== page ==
Puerto Rico. Real-time differential corrections will be broadcast around 300 kHz. Once fully operational, the

NDGPS will cover the nation with the most accurate and reliable navigation system that the country has ever had.

GPS users, both civilian and government, will have free access to the NDGPS (22).

Post-processed differential correction can also be accomplished by taking GPS data from the receiver at Point

B and processing the data on a computer at a later time using corrected data in files from a GPS base station. In this case, the corrected data are placed into a computer file rather than being broadcast over a radio or satellite frequency in real time.

MOBILE GPS

GPS data can also be collected while a vehicle is in motion. Collecting GPS points without differential correction can provide adequate positioning for some applications.

An example is to track a vehicle’s general position using a dashboard-mounted antenna and reporting the results on a

17

GPS satellites sending signals to GPS receivers A and B

Point A: Radio broadcast with adjustment information

Point B:

Unknown position with stationary or mobile

GPS receiver

(rover unit)

FIGURE 9 Real-time differential correction of GPS signal.

Point A:

Known position with GPS receiver

(base unit) lap top computer. Mobile GPS data collection means gathering differentially corrected points while the GPS unit is located in a moving vehicle. The obvious disadvantage to inmotion data collection is that only one point will be collected for a given position. Averaging data points is not possible.

do not collect any mobile GPS data, 20 agencies gave no response to the question, and 5 agencies stated that they use the technique for fleet management, snow plowing, road centerline determination, or road alignment inventories. Other uses include topographic surveys, skid-resistant point locations, and horizontal/vertical survey control.

REAL-TIME KINEMATIC GPS

Real-time kinematic GPS can significantly improve the accuracy of GPS positions for limited mobile surveying applications. Real-time kinematic GPS also uses two receivers—a base station and a remote station in motion. As with

DGPS, the C/A code correction information from the base station is transmitted to the remote station. The carrier phase measurements from the base station to the remote station are also transmitted in real time. This allows the remote station to perform survey quality computations in static and limited mobile modes of operation.

DOTS USE OF STATIC AND MOBILE GPS

The collection and use of mobile GPS points among the

DOTs surveyed is not a common technique for road inventory and GIS base mapping. Three agencies reported that they

ERROR IN GPS

GPS measurements, whether by pseudorange, carrier phase, or Doppler frequencies, can be affected by error.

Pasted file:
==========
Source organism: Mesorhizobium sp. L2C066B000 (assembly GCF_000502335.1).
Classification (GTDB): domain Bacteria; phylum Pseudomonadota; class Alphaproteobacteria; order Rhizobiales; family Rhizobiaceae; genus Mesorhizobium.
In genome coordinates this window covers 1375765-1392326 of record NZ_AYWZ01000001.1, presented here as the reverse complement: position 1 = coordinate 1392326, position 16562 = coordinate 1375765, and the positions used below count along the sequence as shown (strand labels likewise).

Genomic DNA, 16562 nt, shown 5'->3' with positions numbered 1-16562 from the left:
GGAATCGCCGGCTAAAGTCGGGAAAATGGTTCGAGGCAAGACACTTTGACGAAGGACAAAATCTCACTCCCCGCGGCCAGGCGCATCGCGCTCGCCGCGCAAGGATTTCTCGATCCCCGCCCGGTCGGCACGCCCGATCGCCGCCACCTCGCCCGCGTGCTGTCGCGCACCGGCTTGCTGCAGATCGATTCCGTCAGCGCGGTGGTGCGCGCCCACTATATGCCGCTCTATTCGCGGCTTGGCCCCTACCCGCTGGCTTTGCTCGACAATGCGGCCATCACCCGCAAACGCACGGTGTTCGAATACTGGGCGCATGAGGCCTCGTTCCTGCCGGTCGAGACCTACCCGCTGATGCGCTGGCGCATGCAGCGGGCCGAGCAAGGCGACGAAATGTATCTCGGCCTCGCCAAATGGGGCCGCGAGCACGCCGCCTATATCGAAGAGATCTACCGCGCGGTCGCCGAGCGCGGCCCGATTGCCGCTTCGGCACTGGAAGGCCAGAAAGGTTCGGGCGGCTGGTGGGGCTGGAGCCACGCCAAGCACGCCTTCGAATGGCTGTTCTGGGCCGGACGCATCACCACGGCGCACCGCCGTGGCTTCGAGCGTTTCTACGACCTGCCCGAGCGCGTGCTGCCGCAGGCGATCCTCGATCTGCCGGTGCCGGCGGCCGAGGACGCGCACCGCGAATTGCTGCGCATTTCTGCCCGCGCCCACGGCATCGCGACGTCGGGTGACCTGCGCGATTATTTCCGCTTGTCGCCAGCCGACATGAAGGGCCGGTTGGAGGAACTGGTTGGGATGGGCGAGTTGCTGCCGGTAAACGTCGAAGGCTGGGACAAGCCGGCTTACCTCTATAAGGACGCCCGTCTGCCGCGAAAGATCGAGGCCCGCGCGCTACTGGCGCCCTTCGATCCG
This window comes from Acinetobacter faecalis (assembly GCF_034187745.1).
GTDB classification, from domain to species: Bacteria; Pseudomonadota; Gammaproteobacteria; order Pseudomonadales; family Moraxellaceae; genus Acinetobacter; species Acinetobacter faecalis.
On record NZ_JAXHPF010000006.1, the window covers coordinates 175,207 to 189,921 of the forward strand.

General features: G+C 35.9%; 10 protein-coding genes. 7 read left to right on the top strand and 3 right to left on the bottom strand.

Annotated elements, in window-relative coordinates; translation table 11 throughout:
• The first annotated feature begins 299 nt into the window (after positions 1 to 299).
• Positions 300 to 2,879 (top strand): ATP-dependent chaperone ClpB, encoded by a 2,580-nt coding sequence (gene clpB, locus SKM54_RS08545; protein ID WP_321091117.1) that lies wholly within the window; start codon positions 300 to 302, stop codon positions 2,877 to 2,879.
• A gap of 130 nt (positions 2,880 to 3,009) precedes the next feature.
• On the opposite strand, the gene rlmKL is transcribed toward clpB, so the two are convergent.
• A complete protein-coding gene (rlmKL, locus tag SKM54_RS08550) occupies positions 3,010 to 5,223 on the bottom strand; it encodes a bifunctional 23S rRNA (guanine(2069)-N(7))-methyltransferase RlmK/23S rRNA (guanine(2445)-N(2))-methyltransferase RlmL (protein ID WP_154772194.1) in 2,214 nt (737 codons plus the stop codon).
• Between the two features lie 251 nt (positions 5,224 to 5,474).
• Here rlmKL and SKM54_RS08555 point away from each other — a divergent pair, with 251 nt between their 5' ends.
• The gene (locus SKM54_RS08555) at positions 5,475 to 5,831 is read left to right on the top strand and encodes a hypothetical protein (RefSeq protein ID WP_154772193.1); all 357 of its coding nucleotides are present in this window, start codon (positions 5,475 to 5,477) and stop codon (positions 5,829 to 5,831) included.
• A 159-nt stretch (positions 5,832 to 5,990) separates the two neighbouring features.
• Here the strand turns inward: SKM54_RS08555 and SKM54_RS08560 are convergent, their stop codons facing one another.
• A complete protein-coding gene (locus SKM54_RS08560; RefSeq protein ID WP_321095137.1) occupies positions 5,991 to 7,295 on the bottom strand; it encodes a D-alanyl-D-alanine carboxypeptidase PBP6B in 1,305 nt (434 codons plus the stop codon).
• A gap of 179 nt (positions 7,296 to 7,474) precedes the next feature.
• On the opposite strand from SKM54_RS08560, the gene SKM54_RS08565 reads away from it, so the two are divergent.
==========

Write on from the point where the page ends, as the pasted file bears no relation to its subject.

The error can be additive so the combined magnitudes can affect the accuracy of a specified position. It is important to understand the nature of error and the difference between errors and mistakes. Buckner states (22)

Error pertains to measurement—that is, to estimating anything where exactness is not possible. Errors are unavoidable even to the most thoroughly trained and motivated measurer. They occur to some extent in virtually every measurement because of imperfections of instruments and people, as well as influences of the natural environment.

Buckner also points out that there are two types of error—systematic and random. Systematic errors, those that obey a physical or mathematical law, can be corrected.

18

Random errors are unavoidable, and may be the result of mistakes in calibration or reaching the limits of a measuring instrument (23). GPS devices and GIS maps are both spatial tools that can include systematic and random errors.

Adjustments can be made for systematic errors, but agencies must learn to live with specified levels of random error and mistakes (“goofs or blunders”).

Understanding the difference between errors and mistakes will lead to better data collection and less frustration.

Mistakes occur because of a lack of sufficient information or an inattention to detail. Selecting the wrong symbol for a map to represent a wetland or indicating a map scale as

1:42,000 when it should be 1:24,000 are both examples of mistakes. Mistakes should be minimized and methods developed to eliminate or significantly reduce them.

Systematic error can also be significantly reduced; unfortunately, random error will always be present at some level. The question is, what level is acceptable.

There are a number of factors that can affect GPS error

(3). The list presented here is not exhaustive, but gives a good idea that collecting accurate GPS data is a process that requires a well-trained, experienced individual.

An error source that affected all of the above collection techniques was SA. It had the potential to degrade the accuracy of the raw GPS signal to approximately 100 m. SA was originally established on selected GPS satellites on

July 4, 1991 (24). On May 1, 2000, by Executive Order of